Charity Begins at Home. It Can End Online

Charity is big business, especially at year’s end.

Americans donated $240.92 billion to good causes in 2002, according to the American Association of Fundraising Counsel (AAFRC) Trust for Philanthropy. That’s about 2.3 percent of the entire U.S. gross domestic product. Roughly a third of that vast amount is given in December, when hearts swell with holiday spirit (or recoil at the thought of looming taxes).

The recipients of that largesse are the 1.4 million charities in the U.S. It’s probably safe to assume most major ones use the Internet to raise money.

“ROI is relatively small from a dollar standpoint,” says Tom Watson, CIO at Changing Our World, an Omnicom-owned philanthropic services company. “It’s more about cultivating donors than bringing in large amounts of money.”

Saving the environment, feeding the hungry, and promoting other good causes are noble aims — and formidable tasks. When charities don’t take their sites’, or donors’, needs seriously, they can undermine the good they’re trying to do.

That’s how I ended up giving my favorite charity significantly less than usual last month (after briefly deciding not to donate at all). Here’s what happened:

The Cousteau Society, the charity I’ve supported longest, was also the only one I wasn’t donating to online. All the other causes I support, from the local public radio station to a global human rights group, have clear and easy sites with online transaction mechanisms. Surely, the Cousteau Society was up to speed by now. I resolved not to cut another check. Instead, I headed for a search engine.

Google’s top result for “cousteau society” is the organization’s French site at To score that tax deduction, I needed the American site, so I clicked on an English-language link further down the page. That’s when things got bad.

A “donate” link brought up a page with a postal address, a toll-free number, and an email alias for inquiries, but no way to donate online. Grrr. I sent an email inquiring if there was a way to donate online. A week passed. No response. I revisited the site.

This time, I explored more deeply. To my very great unease, I learned the “news” page hadn’t been updated in three years. That, coupled with the unanswered email, led me to question the competency, even the legitimacy, of a charity that’s built around an enduring global brand: Jacques Cousteau himself.

I couldn’t bring myself to send money. Trust undermined, I gave elsewhere.

Curiosity finally got the better of me. I visited the French site and found it links to a brand-new English-language site search engines are oblivious to (it’s built in Flash). There are plenty of membership options, and online donation is easy — once you find it. By the time I did, my money had been donated elsewhere. Instead of being my number-one charity, Cousteau ranked dead last, dollar-wise, in my charitable contributions for the year.

What went wrong? I asked Clark Lee Merriam, who oversees research and communications at the society’s U.S. headquarters. “This is a battle that has been ongoing between us and France,” she told me with exasperation. “France thinks that we need no alternative to Flash.”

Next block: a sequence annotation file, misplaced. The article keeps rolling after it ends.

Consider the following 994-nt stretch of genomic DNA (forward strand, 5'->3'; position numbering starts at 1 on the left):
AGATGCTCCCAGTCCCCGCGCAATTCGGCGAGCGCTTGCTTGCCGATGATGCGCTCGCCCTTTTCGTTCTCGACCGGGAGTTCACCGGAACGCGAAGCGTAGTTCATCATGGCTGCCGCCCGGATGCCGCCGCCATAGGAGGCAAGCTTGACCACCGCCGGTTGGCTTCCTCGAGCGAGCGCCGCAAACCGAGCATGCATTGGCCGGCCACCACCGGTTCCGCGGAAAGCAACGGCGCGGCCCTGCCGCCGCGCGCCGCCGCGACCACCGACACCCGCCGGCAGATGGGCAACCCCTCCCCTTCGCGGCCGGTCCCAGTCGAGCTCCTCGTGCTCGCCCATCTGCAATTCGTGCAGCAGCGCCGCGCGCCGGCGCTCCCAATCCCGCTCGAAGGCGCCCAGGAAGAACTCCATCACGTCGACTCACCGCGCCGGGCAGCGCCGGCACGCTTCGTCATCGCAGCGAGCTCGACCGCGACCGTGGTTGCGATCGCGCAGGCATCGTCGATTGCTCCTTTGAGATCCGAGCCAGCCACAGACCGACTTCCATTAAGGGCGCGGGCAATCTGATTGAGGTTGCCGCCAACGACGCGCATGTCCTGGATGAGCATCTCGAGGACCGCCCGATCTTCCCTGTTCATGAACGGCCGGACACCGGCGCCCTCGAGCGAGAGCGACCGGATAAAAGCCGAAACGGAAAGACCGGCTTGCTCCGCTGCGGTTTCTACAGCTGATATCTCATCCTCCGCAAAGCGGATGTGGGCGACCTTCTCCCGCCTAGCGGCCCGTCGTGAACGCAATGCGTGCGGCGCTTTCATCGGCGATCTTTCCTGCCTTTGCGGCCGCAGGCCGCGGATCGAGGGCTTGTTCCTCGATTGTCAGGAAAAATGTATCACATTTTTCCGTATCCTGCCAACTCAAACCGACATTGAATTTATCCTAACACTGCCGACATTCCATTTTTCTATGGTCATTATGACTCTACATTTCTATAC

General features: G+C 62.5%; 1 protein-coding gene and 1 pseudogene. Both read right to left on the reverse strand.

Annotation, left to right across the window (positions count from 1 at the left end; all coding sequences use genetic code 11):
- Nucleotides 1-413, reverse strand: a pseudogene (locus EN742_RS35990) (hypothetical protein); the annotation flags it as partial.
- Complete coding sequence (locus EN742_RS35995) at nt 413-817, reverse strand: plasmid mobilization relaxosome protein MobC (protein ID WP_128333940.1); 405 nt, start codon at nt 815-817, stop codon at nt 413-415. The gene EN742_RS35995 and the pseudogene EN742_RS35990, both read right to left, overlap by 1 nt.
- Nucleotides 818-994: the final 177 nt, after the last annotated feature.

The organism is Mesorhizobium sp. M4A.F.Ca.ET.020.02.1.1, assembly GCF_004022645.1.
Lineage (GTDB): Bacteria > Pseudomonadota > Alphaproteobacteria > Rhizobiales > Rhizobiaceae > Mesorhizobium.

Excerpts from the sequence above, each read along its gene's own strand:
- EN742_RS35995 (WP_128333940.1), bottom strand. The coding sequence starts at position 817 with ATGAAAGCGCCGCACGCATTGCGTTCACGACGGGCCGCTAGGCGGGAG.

Besides posing serious obstacles to search engine optimization (SEO), Merriam says the Flash site also gets complaints from users with dial-up connections. They say the site is slow and difficult to use. Of course, those are the Americans who find the site. One could argue the English-language version should be made easier to find in search engines, since, on average, Americans donate roughly four times more per capita to charity than do the French.

The problem isn’t confined to French Flash. Rather than take the old site down, Merriam had redirected the home page (but only the home page) to the newer domain. That’s how I found myself clicking through an outdated Web site.

Why did I get no response to my email? “E-mail is routed through France. That one went to the Paris office. The one person who picks up all the email is the Webmaster,” she told me. “He’s supposed to forward anything in English to me. But he just left for the Red Sea expedition.”

I asked Merriam what impact all this has on fundraising efforts. “I don’t know” was the grim reply.

Following our conversation, Merriam removed the old site pages. Click on Google results, and you’ll get a 404 error. It’s hardly as optimal as a domain-wide redirect to the new site, but better than before.

I asked Watson if the Cousteau Society would be better off with no Web site at all. Its mission, after all, is saving the world’s aquatic environments, not search engine and email marketing.

“Every nonprofit should have a Web site,” Watson insists.” It’s an absolute must to have a site with the basic information. If you don’t have the resources to do something sophisticated and in-depth, then do a very simple, five-page site.

“There’s a huge gap between what nonprofits are bringing in online versus off-,” Watson assured me, “but that gap is definitely closing.”

Related reading